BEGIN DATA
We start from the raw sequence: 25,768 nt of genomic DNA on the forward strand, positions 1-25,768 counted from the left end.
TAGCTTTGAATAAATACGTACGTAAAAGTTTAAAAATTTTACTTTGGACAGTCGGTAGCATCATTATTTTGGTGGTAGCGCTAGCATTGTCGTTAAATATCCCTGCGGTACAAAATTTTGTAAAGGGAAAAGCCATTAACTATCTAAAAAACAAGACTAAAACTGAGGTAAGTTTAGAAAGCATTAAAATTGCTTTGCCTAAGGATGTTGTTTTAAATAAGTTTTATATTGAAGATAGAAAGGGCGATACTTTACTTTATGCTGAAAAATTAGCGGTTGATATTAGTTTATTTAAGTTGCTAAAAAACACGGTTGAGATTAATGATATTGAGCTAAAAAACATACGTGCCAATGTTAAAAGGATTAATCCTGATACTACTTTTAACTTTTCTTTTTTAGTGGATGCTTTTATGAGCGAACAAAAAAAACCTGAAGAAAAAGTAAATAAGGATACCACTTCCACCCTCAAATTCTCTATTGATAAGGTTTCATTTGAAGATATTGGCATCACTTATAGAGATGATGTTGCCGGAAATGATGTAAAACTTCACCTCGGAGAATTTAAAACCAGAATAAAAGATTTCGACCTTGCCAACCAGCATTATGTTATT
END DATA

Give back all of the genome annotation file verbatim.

We start from the raw sequence: 25,768 nt of genomic DNA on the forward strand, positions 1-25,768 counted from the left end.
TAGCTTTGAATAAATACGTACGTAAAAGTTTAAAAATTTTACTTTGGACAGTCGGTAGCATCATTATTTTGGTGGTAGCGCTAGCATTGTCGTTAAATATCCCTGCGGTACAAAATTTTGTAAAGGGAAAAGCCATTAACTATCTAAAAAACAAGACTAAAACTGAGGTAAGTTTAGAAAGCATTAAAATTGCTTTGCCTAAGGATGTTGTTTTAAATAAGTTTTATATTGAAGATAGAAAGGGCGATACTTTACTTTATGCTGAAAAATTAGCGGTTGATATTAGTTTATTTAAGTTGCTAAAAAACACGGTTGAGATTAATGATATTGAGCTAAAAAACATACGTGCCAATGTTAAAAGGATTAATCCTGATACTACTTTTAACTTTTCTTTTTTAGTGGATGCTTTTATGAGCGAACAAAAAAAACCTGAAGAAAAAGTAAATAAGGATACCACTTCCACCCTCAAATTCTCTATTGATAAGGTTTCATTTGAAGATATTGGCATCACTTATAGAGATGATGTTGCCGGAAATGATGTAAAACTTCACCTCGGAGAATTTAAAACCAGAATAAAAGATTTCGACCTTGCCAACCAGCATTATGTTATT